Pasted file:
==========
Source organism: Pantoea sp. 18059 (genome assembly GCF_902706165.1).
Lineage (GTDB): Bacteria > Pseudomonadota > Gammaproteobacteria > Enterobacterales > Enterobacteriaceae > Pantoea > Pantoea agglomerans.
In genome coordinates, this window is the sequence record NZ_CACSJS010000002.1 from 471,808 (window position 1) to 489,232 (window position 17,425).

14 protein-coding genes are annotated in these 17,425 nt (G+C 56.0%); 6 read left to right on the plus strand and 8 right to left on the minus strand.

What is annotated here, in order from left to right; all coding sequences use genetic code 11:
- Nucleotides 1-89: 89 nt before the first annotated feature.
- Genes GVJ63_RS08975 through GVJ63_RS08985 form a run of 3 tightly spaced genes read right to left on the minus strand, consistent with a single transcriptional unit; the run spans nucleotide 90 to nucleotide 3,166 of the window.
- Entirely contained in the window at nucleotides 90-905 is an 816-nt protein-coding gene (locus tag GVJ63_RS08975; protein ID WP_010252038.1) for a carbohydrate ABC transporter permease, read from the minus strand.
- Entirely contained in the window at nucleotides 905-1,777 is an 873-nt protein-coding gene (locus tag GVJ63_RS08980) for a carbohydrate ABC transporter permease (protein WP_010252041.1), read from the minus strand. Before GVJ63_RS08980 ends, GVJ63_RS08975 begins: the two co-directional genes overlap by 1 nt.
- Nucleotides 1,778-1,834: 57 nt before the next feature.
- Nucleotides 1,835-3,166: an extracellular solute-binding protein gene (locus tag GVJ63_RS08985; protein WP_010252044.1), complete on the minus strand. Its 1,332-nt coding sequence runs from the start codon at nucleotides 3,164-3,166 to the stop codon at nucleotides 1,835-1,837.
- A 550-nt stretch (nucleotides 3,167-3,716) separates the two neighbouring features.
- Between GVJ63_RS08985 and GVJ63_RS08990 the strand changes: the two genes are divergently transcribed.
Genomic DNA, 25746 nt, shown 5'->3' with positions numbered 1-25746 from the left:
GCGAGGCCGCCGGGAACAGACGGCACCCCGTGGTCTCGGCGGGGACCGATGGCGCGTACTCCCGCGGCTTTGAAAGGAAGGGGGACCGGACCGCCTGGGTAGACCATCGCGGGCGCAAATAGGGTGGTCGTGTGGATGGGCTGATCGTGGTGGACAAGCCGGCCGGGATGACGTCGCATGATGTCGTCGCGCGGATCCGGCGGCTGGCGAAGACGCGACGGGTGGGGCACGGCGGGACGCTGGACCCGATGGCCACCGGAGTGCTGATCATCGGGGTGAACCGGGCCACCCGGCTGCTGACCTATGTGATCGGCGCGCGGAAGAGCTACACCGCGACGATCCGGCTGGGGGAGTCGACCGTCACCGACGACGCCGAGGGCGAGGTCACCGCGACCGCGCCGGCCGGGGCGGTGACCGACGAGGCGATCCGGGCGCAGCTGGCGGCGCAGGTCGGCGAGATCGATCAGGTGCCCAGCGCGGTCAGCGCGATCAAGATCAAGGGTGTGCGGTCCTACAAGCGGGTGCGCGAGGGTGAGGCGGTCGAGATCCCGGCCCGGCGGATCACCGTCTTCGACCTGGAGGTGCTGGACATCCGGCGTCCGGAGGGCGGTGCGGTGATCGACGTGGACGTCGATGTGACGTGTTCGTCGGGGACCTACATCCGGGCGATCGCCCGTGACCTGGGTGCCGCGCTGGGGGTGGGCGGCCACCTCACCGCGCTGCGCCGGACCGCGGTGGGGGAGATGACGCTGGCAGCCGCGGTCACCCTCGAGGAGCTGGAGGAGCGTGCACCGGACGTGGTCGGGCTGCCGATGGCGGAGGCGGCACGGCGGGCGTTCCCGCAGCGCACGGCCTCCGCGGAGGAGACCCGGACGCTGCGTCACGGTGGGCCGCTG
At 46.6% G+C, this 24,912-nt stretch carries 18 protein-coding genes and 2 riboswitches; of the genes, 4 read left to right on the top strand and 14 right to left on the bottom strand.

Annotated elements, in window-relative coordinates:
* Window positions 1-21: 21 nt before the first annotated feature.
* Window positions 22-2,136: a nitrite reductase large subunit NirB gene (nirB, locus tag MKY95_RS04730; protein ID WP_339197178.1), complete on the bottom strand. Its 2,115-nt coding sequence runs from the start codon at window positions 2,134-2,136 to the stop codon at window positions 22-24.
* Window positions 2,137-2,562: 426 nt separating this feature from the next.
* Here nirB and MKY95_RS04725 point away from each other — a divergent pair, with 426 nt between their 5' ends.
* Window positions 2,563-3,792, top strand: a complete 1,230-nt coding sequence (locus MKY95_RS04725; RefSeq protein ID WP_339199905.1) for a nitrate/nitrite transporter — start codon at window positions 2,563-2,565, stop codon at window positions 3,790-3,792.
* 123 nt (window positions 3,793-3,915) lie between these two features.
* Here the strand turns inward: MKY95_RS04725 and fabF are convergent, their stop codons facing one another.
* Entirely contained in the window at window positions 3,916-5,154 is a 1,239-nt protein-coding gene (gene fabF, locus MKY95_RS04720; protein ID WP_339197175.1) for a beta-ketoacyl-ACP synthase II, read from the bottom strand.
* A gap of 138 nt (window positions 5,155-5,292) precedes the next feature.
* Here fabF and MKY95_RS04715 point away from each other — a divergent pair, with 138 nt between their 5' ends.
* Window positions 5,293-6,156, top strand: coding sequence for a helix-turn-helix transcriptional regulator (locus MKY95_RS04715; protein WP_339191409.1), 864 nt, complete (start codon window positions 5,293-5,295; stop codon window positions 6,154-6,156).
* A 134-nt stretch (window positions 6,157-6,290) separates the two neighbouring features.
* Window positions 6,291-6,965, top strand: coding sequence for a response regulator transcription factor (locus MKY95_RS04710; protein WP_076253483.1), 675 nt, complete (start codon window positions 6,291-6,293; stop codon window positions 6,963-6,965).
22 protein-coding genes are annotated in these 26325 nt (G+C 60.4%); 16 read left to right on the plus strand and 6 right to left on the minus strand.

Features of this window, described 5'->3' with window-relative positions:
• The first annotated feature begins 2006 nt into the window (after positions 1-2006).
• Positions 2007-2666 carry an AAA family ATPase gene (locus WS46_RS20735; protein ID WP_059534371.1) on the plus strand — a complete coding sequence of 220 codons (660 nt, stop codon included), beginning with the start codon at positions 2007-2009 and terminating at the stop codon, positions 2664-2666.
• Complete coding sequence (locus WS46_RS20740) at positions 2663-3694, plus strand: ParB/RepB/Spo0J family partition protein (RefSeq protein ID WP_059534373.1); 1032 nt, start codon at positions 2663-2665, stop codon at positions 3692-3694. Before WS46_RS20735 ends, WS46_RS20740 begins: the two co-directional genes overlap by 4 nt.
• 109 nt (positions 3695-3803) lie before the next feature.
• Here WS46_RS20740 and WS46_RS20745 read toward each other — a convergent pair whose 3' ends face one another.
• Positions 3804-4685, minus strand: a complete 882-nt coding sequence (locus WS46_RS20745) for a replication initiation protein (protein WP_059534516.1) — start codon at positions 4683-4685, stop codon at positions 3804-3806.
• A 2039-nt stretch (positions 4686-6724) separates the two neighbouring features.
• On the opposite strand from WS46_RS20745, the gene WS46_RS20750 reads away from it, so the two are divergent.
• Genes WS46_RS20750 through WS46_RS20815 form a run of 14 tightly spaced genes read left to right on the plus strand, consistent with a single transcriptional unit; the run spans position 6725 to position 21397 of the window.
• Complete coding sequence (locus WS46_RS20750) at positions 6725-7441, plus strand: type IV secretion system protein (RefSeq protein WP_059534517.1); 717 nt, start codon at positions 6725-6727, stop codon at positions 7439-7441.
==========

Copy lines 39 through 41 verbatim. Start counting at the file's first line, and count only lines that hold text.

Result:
• A 2039-nt stretch (positions 4686-6724) separates the two neighbouring features.
• On the opposite strand from WS46_RS20745, the gene WS46_RS20750 reads away from it, so the two are divergent.
• Genes WS46_RS20750 through WS46_RS20815 form a run of 14 tightly spaced genes read left to right on the plus strand, consistent with a single transcriptional unit; the run spans position 6725 to position 21397 of the window.